The examples below demonstrate how to accomplish common tasks with the Python TeaFiles API. They are mostly also available using APIs for C++ and C# to which they might be compared. The package source code holds the python code in the file examples.py in the root directory.


Shows how to create a TeaFile and write items into it. Useful for test file creation.

import random
from teafiles import *

def createticks(filename, n, contentdescription=None, namevalues=None):
    with TeaFile.create(filename, "Time Price Volume", "qdq", contentdescription, namevalues) as tf:
        for t in rangen(DateTime(2000, 1, 1), Duration(minutes=1), n):    # increments n times by 1 minute
            r = random.random()
            tf.write(t, r * 100, int(r * 1000))

This function accepts a filename, the number of random ticks to write into the file and optionally a content description and name-value collection. Details about the code

with TeaFile.create(filename, "Time Price", "qdq", contentdescription, namevalues) as tf:

Beside the filename, we pass teafiles.TeaFile.create() the structure of our items as a list of field names, here Time, Price and Volume.

We then specify the respective field type, by passing the format string “qd”, that holds one character for each field. The characters correspond to those used by the struct module, so for here we defined thefields to have types int64, double and int64.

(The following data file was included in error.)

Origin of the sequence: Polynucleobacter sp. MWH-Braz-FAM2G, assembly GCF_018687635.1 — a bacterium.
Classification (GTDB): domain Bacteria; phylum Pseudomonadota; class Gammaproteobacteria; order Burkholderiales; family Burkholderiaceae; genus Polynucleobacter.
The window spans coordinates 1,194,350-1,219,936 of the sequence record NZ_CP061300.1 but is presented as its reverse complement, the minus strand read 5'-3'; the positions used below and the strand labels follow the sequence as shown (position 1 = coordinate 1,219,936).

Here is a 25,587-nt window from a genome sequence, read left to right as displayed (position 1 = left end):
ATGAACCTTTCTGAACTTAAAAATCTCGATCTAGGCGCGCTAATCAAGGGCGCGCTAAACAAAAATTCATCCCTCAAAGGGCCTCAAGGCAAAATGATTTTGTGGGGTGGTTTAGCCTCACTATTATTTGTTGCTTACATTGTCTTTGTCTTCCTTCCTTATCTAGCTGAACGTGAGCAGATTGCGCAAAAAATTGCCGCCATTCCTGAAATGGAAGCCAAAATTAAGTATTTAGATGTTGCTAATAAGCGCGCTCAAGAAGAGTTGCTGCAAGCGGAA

Content description is a simple string wile the name-value dictionary can hold for more structured descriptions. We pass both to store in the file.

Finally the with clause: TeaFile implements the context manager methods __enter__ and __exit__, guaranteeing that any open file will be closed when the with block is left, even if an exception occurs. It is highly recommended to always use TeaFile instances that way. Manual calls to TeaFile.close() should only be required in interactive sessions.

tf.write(t, r * 100)

writes an item into the file. Note that this write method is dynamically created in the call to create and receives argument names “Time” and “Price” which is in particular convenient when using this api from an interactive commandline.


Shows how to open a file and access its items.

def sumprices(filename):
    with TeaFile.openread(filename) as tf:
        return sum(item.Price for item in tf.items())

Again we use a factory method to open the file, this time we use teafiles.TeaFile.openread() to open the file in read only mode. The with statement ensure that the file is closed at the end.

return sum(item.Price for item in tf.items())

We iterate over the items using items() which returns a generator (generatoriterator) over all items which are named tuples like:

>>> from pprint import pprint
>>> tf = TeaFile.openread("lab.tea")
>>> pprint(list(tf.items()))
[TPV(Time=1970-01-01 00:00:00:000, Price=61.195988356060546, Volume=611),
 TPV(Time=1970-01-01 00:01:00:000, Price=56.2617855404688, Volume=562),